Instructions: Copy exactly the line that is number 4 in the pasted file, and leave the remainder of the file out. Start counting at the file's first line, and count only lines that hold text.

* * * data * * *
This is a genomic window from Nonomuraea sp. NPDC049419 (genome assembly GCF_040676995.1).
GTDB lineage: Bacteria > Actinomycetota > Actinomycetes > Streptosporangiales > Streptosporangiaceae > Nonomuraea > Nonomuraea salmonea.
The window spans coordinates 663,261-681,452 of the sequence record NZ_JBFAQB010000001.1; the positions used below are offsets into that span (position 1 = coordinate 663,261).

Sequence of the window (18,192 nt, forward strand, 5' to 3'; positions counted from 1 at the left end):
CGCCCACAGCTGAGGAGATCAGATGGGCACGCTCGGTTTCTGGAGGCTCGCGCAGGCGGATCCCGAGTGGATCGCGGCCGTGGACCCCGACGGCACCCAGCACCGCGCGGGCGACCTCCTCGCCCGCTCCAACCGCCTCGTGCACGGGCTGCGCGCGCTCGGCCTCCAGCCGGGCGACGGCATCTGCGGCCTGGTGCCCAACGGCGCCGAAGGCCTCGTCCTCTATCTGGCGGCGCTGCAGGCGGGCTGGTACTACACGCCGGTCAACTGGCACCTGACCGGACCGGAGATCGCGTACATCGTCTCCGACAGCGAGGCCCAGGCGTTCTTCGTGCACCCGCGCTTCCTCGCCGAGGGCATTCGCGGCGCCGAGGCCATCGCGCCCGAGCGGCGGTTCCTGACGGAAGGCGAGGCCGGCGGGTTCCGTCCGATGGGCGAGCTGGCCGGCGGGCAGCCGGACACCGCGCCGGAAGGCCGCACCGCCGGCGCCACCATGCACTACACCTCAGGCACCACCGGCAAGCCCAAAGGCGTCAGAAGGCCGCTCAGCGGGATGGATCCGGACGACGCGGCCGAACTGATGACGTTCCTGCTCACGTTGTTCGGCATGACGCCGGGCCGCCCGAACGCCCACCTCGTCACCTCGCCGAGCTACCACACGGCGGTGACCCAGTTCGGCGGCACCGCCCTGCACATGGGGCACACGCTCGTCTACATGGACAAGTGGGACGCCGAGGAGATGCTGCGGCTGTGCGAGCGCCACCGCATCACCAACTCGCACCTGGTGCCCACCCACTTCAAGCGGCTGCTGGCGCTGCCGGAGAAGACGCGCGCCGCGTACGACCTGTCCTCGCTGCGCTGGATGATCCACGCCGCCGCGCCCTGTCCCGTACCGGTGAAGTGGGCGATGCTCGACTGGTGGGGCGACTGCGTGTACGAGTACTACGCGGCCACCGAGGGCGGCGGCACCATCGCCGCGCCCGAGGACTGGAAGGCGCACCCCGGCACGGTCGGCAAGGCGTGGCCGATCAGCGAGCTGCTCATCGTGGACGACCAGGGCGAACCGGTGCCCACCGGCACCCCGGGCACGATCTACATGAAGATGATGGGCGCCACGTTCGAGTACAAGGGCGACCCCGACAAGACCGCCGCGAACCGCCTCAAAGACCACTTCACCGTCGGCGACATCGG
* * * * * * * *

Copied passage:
Sequence of the window (18,192 nt, forward strand, 5' to 3'; positions counted from 1 at the left end):